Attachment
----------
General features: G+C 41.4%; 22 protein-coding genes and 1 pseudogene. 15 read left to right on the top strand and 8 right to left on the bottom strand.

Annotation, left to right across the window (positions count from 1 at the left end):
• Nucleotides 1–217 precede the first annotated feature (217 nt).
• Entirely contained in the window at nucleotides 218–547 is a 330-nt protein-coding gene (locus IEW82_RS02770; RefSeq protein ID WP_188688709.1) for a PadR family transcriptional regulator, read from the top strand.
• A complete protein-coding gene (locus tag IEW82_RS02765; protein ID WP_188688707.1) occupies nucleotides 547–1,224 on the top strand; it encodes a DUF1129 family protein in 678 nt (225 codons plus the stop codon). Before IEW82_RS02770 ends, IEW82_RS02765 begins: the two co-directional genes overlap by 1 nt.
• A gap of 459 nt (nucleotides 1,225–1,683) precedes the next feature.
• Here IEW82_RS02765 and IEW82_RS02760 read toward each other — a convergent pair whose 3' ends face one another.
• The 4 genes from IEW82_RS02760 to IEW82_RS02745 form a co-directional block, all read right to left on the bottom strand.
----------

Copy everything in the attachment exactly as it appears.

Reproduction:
General features: G+C 41.4%; 22 protein-coding genes and 1 pseudogene. 15 read left to right on the top strand and 8 right to left on the bottom strand.

Annotation, left to right across the window (positions count from 1 at the left end):
• Nucleotides 1–217 precede the first annotated feature (217 nt).
• Entirely contained in the window at nucleotides 218–547 is a 330-nt protein-coding gene (locus IEW82_RS02770; RefSeq protein ID WP_188688709.1) for a PadR family transcriptional regulator, read from the top strand.
• A complete protein-coding gene (locus tag IEW82_RS02765; protein ID WP_188688707.1) occupies nucleotides 547–1,224 on the top strand; it encodes a DUF1129 family protein in 678 nt (225 codons plus the stop codon). Before IEW82_RS02770 ends, IEW82_RS02765 begins: the two co-directional genes overlap by 1 nt.
• A gap of 459 nt (nucleotides 1,225–1,683) precedes the next feature.
• Here IEW82_RS02765 and IEW82_RS02760 read toward each other — a convergent pair whose 3' ends face one another.
• The 4 genes from IEW82_RS02760 to IEW82_RS02745 form a co-directional block, all read right to left on the bottom strand.